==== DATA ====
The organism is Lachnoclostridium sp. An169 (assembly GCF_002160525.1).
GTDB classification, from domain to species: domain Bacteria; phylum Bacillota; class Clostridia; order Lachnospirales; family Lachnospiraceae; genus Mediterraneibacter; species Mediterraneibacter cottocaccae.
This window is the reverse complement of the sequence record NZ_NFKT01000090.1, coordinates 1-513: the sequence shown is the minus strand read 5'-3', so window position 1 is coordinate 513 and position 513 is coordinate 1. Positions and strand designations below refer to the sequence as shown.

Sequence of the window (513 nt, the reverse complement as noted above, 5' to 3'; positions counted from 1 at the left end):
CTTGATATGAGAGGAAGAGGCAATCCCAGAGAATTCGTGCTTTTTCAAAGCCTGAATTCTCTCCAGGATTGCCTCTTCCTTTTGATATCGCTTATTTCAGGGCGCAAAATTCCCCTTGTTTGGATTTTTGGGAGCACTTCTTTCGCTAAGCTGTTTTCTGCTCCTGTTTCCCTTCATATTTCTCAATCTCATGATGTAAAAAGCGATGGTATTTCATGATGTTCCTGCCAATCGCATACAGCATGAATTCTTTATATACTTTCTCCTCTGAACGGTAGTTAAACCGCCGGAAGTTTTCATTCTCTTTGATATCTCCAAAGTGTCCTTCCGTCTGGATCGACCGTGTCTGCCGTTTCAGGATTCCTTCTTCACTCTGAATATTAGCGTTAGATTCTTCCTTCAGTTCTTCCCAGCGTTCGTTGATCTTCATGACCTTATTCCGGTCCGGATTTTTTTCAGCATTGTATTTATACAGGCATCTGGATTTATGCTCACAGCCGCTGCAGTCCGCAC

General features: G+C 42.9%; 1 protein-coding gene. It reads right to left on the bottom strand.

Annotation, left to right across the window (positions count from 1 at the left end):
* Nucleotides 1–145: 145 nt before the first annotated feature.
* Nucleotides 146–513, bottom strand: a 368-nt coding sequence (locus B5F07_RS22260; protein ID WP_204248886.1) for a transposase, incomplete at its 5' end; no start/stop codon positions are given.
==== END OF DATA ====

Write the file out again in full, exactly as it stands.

The organism is Lachnoclostridium sp. An169 (assembly GCF_002160525.1).
GTDB classification, from domain to species: domain Bacteria; phylum Bacillota; class Clostridia; order Lachnospirales; family Lachnospiraceae; genus Mediterraneibacter; species Mediterraneibacter cottocaccae.
This window is the reverse complement of the sequence record NZ_NFKT01000090.1, coordinates 1-513: the sequence shown is the minus strand read 5'-3', so window position 1 is coordinate 513 and position 513 is coordinate 1. Positions and strand designations below refer to the sequence as shown.

Sequence of the window (513 nt, the reverse complement as noted above, 5' to 3'; positions counted from 1 at the left end):
CTTGATATGAGAGGAAGAGGCAATCCCAGAGAATTCGTGCTTTTTCAAAGCCTGAATTCTCTCCAGGATTGCCTCTTCCTTTTGATATCGCTTATTTCAGGGCGCAAAATTCCCCTTGTTTGGATTTTTGGGAGCACTTCTTTCGCTAAGCTGTTTTCTGCTCCTGTTTCCCTTCATATTTCTCAATCTCATGATGTAAAAAGCGATGGTATTTCATGATGTTCCTGCCAATCGCATACAGCATGAATTCTTTATATACTTTCTCCTCTGAACGGTAGTTAAACCGCCGGAAGTTTTCATTCTCTTTGATATCTCCAAAGTGTCCTTCCGTCTGGATCGACCGTGTCTGCCGTTTCAGGATTCCTTCTTCACTCTGAATATTAGCGTTAGATTCTTCCTTCAGTTCTTCCCAGCGTTCGTTGATCTTCATGACCTTATTCCGGTCCGGATTTTTTTCAGCATTGTATTTATACAGGCATCTGGATTTATGCTCACAGCCGCTGCAGTCCGCAC

General features: G+C 42.9%; 1 protein-coding gene. It reads right to left on the bottom strand.

Annotation, left to right across the window (positions count from 1 at the left end):
* Nucleotides 1–145: 145 nt before the first annotated feature.
* Nucleotides 146–513, bottom strand: a 368-nt coding sequence (locus B5F07_RS22260; protein ID WP_204248886.1) for a transposase, incomplete at its 5' end; no start/stop codon positions are given.